I was born in the Middle East and Arabic was my first language. I am a proud Arab American of Palestinian-Jordanian descent, and I have lived most of my life in Central Indiana. I consider Indiana to be home, as much as I also consider Jordan to be home. Growing up Arab in the United States meant that I grew up in a country that does not even recognize my ethnicity on the Census. It was also rare to find Arab as an option when being asked for my ethnicity for other reasons like college applications, employment paperwork, etc. The Census considers Arabs, other ethnicities from the Middle East, and North Africans to be Caucasian, so the narrative of Arabs in America has been whitewashed.
Arab Indianapolis by Edward Curtis tells the untold history of Arabs in Indianapolis, one that I did not even know. It connects the past with the present. It is a collection of short essays, photos, and food recipes that tell the many stories of Arabs in Indianapolis since the late 1800s to now. The stories emphasize that our community is not a monolith, and that Arabs practice different faith religions too. Curtis does a profound job of showcasing the many Arab generations that have existed in Indiana and the accomplishments and contributions they have made and continue to make.
Curtis highlights the former areas and neighborhoods that Arabs once called home, like Lucas Oil Stadium, Monument Circle, the Indiana War Memorials, Riverside Park and more. One of the first stories that readers are introduced to is that of Helen Corey, the first Arab American to hold statewide elected office and the author of one of the most famous books on Syrian cuisine. Our identities are complex and writing about them is no easy task. That is why Arab Indianapolis is not just one story or one identity; it is many.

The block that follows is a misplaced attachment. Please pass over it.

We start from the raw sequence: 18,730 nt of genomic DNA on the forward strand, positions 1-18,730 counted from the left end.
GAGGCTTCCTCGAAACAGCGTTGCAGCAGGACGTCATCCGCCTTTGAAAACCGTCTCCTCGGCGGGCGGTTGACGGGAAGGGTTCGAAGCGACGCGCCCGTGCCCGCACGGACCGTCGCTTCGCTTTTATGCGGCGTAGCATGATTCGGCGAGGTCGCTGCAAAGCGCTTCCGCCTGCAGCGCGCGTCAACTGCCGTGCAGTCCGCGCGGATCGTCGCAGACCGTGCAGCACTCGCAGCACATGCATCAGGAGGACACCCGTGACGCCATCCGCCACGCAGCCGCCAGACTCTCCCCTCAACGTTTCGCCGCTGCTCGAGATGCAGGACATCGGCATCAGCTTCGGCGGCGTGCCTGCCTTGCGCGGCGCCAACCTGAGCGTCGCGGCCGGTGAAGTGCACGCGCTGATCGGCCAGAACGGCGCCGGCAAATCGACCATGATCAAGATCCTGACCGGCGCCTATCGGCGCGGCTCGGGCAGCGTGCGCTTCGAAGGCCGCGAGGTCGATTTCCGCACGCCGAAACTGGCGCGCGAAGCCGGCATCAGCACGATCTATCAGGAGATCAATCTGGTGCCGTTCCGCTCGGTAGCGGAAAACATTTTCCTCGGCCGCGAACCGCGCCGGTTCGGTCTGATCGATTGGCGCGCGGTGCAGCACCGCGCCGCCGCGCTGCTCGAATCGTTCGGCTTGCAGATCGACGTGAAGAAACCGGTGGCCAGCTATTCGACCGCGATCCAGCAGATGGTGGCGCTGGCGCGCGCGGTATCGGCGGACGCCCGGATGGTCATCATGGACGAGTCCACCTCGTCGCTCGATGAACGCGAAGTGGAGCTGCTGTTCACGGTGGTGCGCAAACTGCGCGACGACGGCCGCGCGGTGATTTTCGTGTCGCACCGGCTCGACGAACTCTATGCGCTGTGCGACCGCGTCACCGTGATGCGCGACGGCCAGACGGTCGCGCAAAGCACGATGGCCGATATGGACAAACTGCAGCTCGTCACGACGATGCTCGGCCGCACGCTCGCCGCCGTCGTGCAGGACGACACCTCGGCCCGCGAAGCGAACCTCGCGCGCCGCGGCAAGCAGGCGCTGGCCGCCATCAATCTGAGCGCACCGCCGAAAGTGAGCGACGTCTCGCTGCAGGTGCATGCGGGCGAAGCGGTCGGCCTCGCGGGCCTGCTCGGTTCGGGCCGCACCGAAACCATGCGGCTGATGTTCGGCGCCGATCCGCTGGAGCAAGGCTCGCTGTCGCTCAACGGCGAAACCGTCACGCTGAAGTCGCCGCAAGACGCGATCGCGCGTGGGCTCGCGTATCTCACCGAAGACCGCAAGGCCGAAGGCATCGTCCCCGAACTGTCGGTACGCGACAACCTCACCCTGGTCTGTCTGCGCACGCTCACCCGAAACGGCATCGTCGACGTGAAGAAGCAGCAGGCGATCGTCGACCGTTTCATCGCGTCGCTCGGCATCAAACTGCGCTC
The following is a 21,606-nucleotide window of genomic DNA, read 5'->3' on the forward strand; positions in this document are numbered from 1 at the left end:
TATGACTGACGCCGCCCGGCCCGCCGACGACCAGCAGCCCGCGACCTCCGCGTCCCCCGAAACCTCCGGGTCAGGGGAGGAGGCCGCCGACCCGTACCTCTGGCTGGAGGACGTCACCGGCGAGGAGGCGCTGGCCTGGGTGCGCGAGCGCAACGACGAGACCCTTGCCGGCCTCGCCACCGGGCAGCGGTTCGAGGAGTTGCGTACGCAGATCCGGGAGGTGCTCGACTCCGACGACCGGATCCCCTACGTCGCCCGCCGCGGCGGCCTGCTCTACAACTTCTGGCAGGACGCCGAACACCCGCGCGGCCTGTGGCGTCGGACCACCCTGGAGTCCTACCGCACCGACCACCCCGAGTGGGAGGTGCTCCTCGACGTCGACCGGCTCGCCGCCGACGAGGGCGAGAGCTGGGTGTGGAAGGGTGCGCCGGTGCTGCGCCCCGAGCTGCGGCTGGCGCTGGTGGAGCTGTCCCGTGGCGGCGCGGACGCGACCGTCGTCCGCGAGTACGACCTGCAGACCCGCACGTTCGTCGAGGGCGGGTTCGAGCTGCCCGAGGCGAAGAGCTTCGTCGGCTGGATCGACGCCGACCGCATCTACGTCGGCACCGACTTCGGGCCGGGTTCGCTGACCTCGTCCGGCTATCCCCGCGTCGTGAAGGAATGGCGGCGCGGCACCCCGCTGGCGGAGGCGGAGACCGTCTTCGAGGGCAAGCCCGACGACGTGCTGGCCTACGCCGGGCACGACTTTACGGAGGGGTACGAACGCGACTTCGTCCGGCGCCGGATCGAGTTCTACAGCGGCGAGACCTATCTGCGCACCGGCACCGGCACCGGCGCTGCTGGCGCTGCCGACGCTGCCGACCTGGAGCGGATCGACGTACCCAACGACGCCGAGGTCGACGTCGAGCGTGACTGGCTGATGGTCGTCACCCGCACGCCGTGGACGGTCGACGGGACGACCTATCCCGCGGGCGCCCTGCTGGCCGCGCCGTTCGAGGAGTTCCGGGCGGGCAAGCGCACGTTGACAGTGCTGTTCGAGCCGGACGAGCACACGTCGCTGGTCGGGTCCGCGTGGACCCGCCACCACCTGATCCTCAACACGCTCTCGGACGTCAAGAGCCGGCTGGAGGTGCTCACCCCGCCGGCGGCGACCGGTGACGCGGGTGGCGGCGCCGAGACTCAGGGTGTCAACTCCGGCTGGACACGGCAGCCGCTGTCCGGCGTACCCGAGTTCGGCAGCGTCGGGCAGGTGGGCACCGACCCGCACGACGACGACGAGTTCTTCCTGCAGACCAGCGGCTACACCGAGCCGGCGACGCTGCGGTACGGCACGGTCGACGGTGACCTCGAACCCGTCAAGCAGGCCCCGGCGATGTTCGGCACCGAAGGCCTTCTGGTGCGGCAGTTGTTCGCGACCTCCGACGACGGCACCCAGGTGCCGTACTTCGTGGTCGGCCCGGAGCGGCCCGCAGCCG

As a community that is often subjected to stereotypes and bias, Arab Indianapolis humanizes the stories of Arabs. We have been in the city for many generations and will continue to be here for many generations to come. Our communities are better off when we not only celebrate and embrace one another, but when we also know and understand the history of our neighborhoods. Although the Census does not recognize Arabs as their own ethnic group, I am proud to at least have a book that does. That is why I recommend this read to everyone of all ages. This is something to enjoy reading in classrooms, book clubs, or on your own.
Sara Hindi was born in Amman, Jordan, but has spent most of her life living in Central Indiana with her parents, three brothers and sister. She is currently the Public Affairs Manager for the Indianapolis City-County Council. Sara received her Master of Public Affairs from the O’Neill School of Public Affairs at IUPUI in August 2022. Previously, she was a legislative intern with a local lobbying firm and had served the refugee community in Indianapolis for 7 years at Exodus Refugee Immigration. Sara is a part of Class 4 for Hoosier Women Forward and member of IndyHub’s 1828 Leadership Project Class X. In her spare time, she proudly serves as a Board Member for the American Civil Liberties Union of Indiana and Women4Change.
Edward Curtis is a publicly-engaged scholar of Muslim American, African American, and Arab American history and life. His book, Muslims in America: A Short History (Oxford, 2009), was named one of the best 100 books of 2009 by Publishers Weekly, and his two-volume Encyclopedia of Muslim-American History was deemed one of the “best reference works of 2010” by Library Journal. Curtis’ most recent works include Muslims of the Heartland: How Syrian Immigrants Made a Home in the American Midwest (New York University Press) and Arab Indianapolis (Belt Publishing).
Dr. Curtis is William M. and Gail M. Plater Chair of the Liberal Arts and Professor of Religious Studies at the Indiana University School of Liberal Arts at Indiana University, Indianapolis. He is the recipient of fellowships and grants from the National Endowment for the Humanities, the Carnegie Corporation of New York, the Fulbright Scholar Program, the Andrew Mellon Foundation, the American Academy of Religion, and the National Humanities Center. Curtis holds a doctorate in religious studies from the University of South Africa, a master’s in history from Washington University, and a B.A. in religion from Kenyon College. He grew up in Southern Illinois.
Monthly reviews of books written by Indiana authors are made possible by the Eugene and Marilyn Glick Indiana Authors Awards and Indiana Humanities. Opinions expressed in this review are solely those of the reviewer, not any affiliated entity.